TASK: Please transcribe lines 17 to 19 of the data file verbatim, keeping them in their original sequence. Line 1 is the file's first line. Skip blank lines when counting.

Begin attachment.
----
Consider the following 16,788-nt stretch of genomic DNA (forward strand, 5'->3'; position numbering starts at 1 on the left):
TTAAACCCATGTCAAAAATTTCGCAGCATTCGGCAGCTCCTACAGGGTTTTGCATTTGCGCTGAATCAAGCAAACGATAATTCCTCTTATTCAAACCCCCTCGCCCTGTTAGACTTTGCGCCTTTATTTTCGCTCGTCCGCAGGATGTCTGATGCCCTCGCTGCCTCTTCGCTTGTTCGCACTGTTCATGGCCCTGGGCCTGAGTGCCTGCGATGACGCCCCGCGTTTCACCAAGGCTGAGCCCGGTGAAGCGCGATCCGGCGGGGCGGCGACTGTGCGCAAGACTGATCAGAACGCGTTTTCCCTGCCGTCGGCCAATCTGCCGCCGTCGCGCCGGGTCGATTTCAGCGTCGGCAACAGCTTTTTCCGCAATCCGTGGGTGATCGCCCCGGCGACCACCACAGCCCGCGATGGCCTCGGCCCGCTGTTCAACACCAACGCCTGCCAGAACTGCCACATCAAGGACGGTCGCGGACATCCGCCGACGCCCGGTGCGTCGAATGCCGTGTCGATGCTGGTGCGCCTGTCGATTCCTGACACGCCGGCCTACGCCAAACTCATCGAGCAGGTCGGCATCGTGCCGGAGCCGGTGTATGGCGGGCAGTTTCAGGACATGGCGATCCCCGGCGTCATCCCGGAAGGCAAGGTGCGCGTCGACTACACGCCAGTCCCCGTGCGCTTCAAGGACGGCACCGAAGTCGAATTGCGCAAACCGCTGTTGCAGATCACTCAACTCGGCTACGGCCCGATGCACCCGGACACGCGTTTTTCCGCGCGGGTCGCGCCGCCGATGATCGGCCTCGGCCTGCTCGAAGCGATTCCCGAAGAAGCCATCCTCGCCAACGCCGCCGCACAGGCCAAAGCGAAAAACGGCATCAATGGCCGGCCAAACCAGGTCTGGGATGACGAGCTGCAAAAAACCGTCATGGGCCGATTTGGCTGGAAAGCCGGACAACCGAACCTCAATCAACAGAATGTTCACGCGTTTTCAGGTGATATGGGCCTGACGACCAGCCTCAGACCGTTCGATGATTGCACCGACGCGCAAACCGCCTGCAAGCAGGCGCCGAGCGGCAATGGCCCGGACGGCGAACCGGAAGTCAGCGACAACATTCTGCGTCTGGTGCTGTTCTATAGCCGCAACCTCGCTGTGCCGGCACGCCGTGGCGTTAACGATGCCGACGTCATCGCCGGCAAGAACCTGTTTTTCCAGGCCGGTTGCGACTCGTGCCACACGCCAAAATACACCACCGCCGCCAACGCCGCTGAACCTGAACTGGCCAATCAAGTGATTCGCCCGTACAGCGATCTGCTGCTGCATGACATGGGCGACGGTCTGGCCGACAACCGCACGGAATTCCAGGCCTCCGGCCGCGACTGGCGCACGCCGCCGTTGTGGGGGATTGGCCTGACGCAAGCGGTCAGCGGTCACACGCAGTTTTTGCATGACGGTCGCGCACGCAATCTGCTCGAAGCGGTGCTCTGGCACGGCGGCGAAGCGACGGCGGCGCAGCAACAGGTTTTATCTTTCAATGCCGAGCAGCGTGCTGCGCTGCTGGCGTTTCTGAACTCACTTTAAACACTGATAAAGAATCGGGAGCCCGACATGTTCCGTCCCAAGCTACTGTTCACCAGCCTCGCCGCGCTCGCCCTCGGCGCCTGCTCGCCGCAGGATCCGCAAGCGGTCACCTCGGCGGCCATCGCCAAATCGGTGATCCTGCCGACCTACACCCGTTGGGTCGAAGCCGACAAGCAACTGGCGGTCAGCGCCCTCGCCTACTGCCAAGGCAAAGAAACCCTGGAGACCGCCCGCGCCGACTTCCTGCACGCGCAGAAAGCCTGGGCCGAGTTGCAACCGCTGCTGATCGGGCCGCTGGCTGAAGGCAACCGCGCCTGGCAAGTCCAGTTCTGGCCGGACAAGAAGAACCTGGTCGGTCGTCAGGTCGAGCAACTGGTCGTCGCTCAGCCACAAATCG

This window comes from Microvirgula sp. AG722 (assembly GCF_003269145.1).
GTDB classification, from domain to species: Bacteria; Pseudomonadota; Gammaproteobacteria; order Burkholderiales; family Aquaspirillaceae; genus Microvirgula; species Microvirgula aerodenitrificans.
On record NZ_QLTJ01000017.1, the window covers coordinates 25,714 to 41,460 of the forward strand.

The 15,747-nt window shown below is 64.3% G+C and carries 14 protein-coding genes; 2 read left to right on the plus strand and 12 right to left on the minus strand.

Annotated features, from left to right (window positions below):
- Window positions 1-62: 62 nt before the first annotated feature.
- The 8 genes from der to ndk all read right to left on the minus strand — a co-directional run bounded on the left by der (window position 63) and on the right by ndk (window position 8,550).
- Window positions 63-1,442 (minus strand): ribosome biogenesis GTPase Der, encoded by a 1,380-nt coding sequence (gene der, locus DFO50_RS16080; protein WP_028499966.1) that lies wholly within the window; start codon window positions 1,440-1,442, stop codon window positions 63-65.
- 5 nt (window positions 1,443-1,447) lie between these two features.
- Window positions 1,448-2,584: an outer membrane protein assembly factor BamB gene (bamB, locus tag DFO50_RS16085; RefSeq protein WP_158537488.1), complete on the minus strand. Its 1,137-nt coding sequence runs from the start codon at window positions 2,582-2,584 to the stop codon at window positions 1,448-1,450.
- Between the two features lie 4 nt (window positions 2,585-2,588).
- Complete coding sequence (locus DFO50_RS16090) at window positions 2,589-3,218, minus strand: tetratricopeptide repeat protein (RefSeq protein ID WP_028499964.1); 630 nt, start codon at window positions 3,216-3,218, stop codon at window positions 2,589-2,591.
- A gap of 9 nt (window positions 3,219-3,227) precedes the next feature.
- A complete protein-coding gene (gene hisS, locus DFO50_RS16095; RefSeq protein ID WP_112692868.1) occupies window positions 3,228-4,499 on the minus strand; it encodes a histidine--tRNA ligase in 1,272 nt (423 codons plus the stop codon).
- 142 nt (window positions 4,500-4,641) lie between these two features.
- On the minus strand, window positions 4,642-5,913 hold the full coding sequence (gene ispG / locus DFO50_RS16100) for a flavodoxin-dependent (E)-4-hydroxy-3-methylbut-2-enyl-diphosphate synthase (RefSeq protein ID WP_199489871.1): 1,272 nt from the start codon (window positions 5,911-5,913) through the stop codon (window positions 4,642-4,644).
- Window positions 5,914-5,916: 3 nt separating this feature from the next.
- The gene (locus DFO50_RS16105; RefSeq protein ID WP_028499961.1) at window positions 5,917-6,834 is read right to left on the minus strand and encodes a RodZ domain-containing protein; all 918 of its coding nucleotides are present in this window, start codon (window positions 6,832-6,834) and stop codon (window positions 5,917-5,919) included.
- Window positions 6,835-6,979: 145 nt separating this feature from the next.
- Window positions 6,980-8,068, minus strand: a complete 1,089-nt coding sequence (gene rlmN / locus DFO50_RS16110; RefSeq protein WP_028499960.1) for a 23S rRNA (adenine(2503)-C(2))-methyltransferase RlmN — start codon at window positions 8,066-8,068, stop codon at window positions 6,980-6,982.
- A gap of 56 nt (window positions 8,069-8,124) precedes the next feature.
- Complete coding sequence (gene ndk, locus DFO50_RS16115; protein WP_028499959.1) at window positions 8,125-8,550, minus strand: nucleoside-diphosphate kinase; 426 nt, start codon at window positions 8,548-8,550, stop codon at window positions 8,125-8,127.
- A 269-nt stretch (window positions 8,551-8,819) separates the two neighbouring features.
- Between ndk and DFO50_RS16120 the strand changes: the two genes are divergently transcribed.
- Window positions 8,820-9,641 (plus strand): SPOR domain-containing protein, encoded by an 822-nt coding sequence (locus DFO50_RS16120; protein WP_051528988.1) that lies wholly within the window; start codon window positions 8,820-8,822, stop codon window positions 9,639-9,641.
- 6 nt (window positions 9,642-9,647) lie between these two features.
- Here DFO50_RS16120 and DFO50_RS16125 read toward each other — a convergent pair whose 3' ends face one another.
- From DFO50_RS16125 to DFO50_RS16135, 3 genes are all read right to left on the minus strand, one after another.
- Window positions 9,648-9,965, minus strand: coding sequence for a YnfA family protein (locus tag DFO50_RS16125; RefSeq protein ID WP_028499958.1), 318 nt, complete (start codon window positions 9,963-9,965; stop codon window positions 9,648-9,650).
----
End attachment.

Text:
- 142 nt (window positions 4,500-4,641) lie between these two features.
- On the minus strand, window positions 4,642-5,913 hold the full coding sequence (gene ispG / locus DFO50_RS16100) for a flavodoxin-dependent (E)-4-hydroxy-3-methylbut-2-enyl-diphosphate synthase (RefSeq protein ID WP_199489871.1): 1,272 nt from the start codon (window positions 5,911-5,913) through the stop codon (window positions 4,642-4,644).
- Window positions 5,914-5,916: 3 nt separating this feature from the next.